On the scene to protect vital data for hotels, casinos and more

Intrusion detection systems (IDS) are some of the new kids on the secured-computing block. While these network-based systems are on the rise, they are still misunderstood and not used nearly enough. Certain types of businesses might require an IDS since the data they house is personal, proprietary and confidential.

The casino and hospitality industries are good examples of where IDS might be necessary. Not only would a casino not want a hacker to access private information, the consequences of such an attack might have other ramifications. If a hacker tapped into a casino database, he would be privy to information, such as credit card accounts, personal information and more. Casinos pride themselves on doing their homework in relation to their guests and players. Because of this, they host some pretty critical information. It could be detrimental to everyone involved if that information fell into the wrong hands.

What is IDS?

Intrusion-detection systems are designed to alert of network attacks from both external (hackers) and internal (employee misuse). An IDS is something that acts as back-end support to a firewall. Firewalls are meant to prevent such attacks in the first place, but they are not perfect. Because hackers have become increasingly malicious and proficient at getting through firewalls, the importance of using an IDS has been becoming more popular in settings with large amounts of crucial information.

There are basically two types of intrusion-detection systems: host-based IDS (HIDS) and network-based IDS (NIDS). Host-based systems are operated from the host, generally a Web server. HIDS are adept at observing inside activity that is potentially unauthorized.

The network-based systems are more common in large-scale operations, such as hotels and casinos. NIDS monitor all data flow over a network, allowing for continual analysis and monitoring of all traffic, a key element in network security.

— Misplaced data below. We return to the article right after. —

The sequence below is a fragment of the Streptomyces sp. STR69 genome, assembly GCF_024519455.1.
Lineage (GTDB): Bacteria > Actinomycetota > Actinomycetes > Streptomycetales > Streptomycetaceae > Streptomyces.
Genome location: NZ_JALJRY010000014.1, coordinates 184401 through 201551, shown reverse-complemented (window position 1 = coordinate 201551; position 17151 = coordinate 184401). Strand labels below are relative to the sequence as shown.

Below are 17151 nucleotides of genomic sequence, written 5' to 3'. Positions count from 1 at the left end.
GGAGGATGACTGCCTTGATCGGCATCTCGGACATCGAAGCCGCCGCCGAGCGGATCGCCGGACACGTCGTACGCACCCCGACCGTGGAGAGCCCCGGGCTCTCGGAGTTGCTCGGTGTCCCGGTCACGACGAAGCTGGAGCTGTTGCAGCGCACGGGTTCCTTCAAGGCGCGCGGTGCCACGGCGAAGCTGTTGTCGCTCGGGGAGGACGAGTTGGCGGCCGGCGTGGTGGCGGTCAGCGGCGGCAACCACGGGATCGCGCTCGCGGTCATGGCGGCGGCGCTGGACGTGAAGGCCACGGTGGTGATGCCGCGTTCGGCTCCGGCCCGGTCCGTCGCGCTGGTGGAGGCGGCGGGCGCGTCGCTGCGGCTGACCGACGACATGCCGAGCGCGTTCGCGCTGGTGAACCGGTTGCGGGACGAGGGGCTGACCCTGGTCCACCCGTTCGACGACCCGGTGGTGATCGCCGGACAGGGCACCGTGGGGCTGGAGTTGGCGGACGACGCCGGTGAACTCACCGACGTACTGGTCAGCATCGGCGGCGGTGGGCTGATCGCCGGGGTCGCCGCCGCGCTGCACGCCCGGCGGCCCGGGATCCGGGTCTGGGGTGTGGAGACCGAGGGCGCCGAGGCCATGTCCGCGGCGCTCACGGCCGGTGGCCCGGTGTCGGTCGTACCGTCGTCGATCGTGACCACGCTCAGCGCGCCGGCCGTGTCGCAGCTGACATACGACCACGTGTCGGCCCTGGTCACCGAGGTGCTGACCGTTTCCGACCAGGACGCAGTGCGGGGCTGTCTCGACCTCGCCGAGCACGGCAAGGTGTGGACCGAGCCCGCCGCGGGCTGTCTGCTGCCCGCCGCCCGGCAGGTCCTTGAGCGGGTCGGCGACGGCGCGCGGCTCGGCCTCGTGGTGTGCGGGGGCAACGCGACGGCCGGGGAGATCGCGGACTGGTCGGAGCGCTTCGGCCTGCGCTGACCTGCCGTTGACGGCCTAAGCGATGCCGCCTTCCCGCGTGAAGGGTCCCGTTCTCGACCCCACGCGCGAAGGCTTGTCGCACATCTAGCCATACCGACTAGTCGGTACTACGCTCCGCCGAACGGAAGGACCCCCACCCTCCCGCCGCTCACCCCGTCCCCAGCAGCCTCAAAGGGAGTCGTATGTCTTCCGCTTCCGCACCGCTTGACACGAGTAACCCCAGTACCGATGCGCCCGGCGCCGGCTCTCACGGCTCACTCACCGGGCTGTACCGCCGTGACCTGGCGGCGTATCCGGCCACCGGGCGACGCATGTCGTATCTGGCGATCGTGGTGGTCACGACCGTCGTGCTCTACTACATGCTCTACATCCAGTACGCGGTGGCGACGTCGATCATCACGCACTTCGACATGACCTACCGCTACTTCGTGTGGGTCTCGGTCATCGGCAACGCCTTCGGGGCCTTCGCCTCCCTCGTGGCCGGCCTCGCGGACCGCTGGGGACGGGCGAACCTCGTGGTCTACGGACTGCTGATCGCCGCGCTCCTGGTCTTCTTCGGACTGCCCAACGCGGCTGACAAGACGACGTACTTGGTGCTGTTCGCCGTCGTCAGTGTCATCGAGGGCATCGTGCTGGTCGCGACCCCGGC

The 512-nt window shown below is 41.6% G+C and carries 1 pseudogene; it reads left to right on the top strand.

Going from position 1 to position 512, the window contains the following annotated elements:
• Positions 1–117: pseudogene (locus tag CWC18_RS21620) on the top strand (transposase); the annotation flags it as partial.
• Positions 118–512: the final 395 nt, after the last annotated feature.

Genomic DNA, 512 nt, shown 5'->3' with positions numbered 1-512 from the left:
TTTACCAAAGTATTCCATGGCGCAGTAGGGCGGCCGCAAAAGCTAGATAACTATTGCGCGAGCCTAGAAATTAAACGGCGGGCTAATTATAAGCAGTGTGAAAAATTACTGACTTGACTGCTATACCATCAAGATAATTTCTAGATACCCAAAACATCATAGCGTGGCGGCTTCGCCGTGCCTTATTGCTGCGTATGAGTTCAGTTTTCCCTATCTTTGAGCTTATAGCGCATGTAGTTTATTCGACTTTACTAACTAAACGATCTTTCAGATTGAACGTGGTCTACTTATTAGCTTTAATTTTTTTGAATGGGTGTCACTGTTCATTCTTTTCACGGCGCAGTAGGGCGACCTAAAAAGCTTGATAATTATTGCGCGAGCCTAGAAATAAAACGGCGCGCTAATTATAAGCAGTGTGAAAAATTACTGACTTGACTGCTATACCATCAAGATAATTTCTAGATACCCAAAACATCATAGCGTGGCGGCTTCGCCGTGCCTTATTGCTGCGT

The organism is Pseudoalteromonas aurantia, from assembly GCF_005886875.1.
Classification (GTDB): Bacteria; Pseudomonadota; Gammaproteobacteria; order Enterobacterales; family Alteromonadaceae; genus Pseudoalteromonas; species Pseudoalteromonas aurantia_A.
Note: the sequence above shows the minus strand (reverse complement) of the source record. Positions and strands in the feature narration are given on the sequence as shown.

What happens in an attack?

If an attack occurs, it is the function of the IDS to respond accordingly. Since the IDS constantly monitors traffic over the network, it should have been aware that a problem was brewing. When such an incidence occurs, the IDS can do a few things that would aid in stopping the attack or at the least helping to minimize damage. An IDS would have the ability to log users off the system, close down a user’s account and launch scripts. These are the things that would essentially boot that attacker back out of the network, thus allowing the system administrator the opportunity to go in and make fixes.

Even though all of this protection sounds appealing, an IDS truly shines after a hacker attacks. An IDS is an exceptional tool that helps provide an accurate “after-the-fact” analysis, perhaps one of the best weapons around to prevent future intrusions.

Do you really need one?

Probably yes. While many feel that firewalls are enough protection for the average network, there are too many cases of hackers or disgruntled employees gaining access to information that just is not meant for the general public.

One of the biggest arguments against intrusion-detection systems is not actually related to the application itself; it is more of a management/implementation issue. As with most products rooted in newer technology, there is a lag time between product installation and routine usage. If you buy an IDS, start using it as soon as possible. If it just lies dormant, it won’t be able to protect you.

The hospitality and casino industries enjoy their livelihood based on customer retention and reputation. Because of this, the industries need to take every step to protect their customers. Would you want a malicious hacker to have your high-rollers’ banking information? Would you want a recently fired employee, who is going to work at the competition, compiling lists of loyal players that took you years to obtain? If your answer is a resounding no, then you may want to look into having an IDS installed.

STONG-MICHAS, a freelance writer, lives in central Pennsylvania. She can be reached at JenLeahS@msn.com.